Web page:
7 Tips For Beating Jet Lag
Travelling to a different time zone disrupts your sleep cycle, and it can be difficult for your body to adjust to the abrupt changes. Jet lag can leave you tired, sluggish and disorientated, which is the opposite of how you want to feel while on holiday. The good news is, there are steps you can take to minimise the symptoms of jet lag and synchronise to your destination more smoothly.
Start Preparing Early To Avoid Jet Lag
If you set off on your journey already tired, it will only make your jet lag symptoms worse. Try to get into a good sleep routine so that you get plenty of rest at least a week before travelling.
If you can, alter your sleeping times a little to more closely match the routine you want to get into when you reach your destination. If you’re travelling east, go to bed a little earlier and if you’re travelling west, try to stay up a little later. This will prepare your body to assimilate to your destination’s local time.
This applies to both before the flight and during it. While waiting at the airport, it’s best to stay on your feet for a while and move around so that you won’t feel sluggish once you board.
While on the plane, getting out of your seat every now and then will make you feel less lethargic, allowing you to resist the urge to sleep while travelling during the day.
During your flight, drink plenty of water to keep energy levels up. You should avoid alcohol and caffeine, which will cause sharp spikes and drops in your energy levels, and ultimately leave you feeling fatigued.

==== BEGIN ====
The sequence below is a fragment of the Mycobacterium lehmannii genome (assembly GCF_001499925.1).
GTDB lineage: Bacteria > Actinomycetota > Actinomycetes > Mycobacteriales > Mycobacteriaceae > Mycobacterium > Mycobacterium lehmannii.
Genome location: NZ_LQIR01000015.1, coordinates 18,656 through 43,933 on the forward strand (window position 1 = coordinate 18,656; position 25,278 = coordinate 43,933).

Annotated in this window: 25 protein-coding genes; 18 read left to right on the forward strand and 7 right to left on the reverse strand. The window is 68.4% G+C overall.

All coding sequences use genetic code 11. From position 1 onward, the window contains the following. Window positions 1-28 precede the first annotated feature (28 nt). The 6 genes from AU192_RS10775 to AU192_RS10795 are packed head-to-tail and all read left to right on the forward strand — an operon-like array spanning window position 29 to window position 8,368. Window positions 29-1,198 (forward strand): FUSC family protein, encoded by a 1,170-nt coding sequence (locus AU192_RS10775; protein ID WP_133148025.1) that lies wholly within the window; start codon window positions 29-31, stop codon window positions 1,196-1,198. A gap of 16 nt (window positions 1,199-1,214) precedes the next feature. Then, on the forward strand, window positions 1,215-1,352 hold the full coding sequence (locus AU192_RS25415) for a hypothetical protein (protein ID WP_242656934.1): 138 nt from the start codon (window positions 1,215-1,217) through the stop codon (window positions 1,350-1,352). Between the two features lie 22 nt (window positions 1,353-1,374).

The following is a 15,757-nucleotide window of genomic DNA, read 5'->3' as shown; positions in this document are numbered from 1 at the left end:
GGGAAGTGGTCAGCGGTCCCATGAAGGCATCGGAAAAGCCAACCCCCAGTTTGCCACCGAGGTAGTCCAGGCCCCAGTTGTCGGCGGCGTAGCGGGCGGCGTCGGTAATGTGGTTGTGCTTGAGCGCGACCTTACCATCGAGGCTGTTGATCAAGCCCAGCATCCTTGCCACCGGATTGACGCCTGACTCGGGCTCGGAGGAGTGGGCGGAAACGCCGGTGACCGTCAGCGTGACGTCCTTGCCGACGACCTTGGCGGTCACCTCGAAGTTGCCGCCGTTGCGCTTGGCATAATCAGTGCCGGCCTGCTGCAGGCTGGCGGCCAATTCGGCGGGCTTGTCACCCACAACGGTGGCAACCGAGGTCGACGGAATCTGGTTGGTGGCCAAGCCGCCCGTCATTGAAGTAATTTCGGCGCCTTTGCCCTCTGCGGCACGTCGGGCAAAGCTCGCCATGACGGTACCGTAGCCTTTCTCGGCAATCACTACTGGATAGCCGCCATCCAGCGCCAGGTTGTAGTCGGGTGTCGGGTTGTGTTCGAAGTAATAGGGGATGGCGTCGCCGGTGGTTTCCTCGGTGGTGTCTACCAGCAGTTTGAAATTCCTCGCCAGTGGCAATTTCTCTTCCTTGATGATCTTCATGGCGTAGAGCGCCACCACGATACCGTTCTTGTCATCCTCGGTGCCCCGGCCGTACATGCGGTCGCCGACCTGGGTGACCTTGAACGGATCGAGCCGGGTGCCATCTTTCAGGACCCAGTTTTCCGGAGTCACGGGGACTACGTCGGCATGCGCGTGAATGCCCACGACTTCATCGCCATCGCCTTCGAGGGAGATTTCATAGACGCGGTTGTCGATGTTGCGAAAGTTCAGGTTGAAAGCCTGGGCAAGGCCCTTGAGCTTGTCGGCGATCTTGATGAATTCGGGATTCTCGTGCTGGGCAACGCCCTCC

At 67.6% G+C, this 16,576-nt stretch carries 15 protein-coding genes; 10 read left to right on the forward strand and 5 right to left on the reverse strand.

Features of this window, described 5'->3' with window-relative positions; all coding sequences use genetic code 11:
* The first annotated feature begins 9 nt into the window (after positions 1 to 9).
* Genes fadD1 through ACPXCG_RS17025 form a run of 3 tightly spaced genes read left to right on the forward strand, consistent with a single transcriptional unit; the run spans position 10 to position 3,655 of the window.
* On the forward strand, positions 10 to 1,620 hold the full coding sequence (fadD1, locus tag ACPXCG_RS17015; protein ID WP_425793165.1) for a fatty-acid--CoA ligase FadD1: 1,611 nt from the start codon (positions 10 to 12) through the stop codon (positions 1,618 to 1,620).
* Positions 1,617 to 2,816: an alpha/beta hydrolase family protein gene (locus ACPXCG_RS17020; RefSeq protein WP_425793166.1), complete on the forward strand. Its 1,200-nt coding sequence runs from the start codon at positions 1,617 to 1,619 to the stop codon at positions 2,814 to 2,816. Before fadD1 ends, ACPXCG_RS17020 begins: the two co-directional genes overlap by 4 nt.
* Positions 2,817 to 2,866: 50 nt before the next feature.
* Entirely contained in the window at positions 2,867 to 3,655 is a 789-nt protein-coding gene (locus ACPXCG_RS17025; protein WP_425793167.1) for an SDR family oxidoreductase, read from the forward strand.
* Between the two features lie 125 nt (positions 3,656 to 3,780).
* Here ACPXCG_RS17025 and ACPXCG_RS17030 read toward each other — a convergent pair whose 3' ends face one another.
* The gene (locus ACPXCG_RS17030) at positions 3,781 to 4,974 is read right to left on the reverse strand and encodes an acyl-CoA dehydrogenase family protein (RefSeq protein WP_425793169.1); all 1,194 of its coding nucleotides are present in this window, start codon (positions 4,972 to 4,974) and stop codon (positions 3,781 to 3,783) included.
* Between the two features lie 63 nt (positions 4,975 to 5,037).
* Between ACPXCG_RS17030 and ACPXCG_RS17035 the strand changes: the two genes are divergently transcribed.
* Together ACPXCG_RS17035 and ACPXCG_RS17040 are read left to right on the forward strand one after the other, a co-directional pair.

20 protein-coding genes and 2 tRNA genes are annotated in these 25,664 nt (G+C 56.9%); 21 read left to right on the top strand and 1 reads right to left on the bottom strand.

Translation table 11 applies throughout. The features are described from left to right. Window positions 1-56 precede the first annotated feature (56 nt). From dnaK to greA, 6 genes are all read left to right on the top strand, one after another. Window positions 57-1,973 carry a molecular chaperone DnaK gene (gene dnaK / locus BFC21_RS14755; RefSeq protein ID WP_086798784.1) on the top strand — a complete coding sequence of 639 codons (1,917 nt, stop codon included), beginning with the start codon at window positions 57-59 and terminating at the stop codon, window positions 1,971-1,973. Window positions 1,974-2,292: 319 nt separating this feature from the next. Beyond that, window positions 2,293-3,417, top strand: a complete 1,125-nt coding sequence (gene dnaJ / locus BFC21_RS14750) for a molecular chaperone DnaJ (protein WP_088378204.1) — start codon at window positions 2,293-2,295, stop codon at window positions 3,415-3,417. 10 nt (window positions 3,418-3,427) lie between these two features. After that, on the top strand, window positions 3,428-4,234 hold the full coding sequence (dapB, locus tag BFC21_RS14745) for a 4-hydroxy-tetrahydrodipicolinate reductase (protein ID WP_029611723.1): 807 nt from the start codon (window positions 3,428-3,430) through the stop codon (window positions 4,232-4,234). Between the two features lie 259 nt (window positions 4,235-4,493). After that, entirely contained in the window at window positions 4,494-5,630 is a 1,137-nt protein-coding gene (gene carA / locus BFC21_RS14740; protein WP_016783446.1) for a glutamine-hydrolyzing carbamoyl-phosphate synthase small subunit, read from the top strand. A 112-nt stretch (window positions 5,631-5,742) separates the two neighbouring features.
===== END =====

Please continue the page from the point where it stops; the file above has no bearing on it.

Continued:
Eat Healthy Meals
It’s easy to reach for junk food when travelling, but a healthier meal will release energy more slowly, keeping you more awake and alert during the first day of your holiday. If you’re travelling early in the morning, eating plenty of fruit and vegetables throughout the day will allow you to keep going until it’s bedtime at your destination.
Get the Rest You Need
If you’re travelling during your destination’s night hours, sleeping on the plane can be the best way to adjust to the local time. Factors such as noise and uncomfortable seats can make sleeping difficult, so take whatever you need to help you get some rest. Eye masks, ear plugs and travel cushions can be helpful, and some find the soothing scent of lavender oils or eucalyptus helps them to doze off.
Resist Midday Naps
If you arrive at your destination during local daytime, the tiring journey can leave you tempted to take a nap to help you get through the rest of the day. This is best avoided because staying awake until night-time will allow you to synchronise to your new location. Stay hydrated and lightly active for the remaining daylight hours to keep you going.
Avoid Sleeping Tablets
Taking medication to help you sleep will only disrupt the process of your body naturally adjusting to the new time zone. If you can’t get to sleep when you should be sleeping, try to simply lie down, get comfortable and think about resting until you drift off.
The key is to do everything you can to adjust to the new time zone on the day of travel. If you start the trip right, the change will have minimal impact on the following days, preventing jet lag from taking over a significant portion of your holiday.
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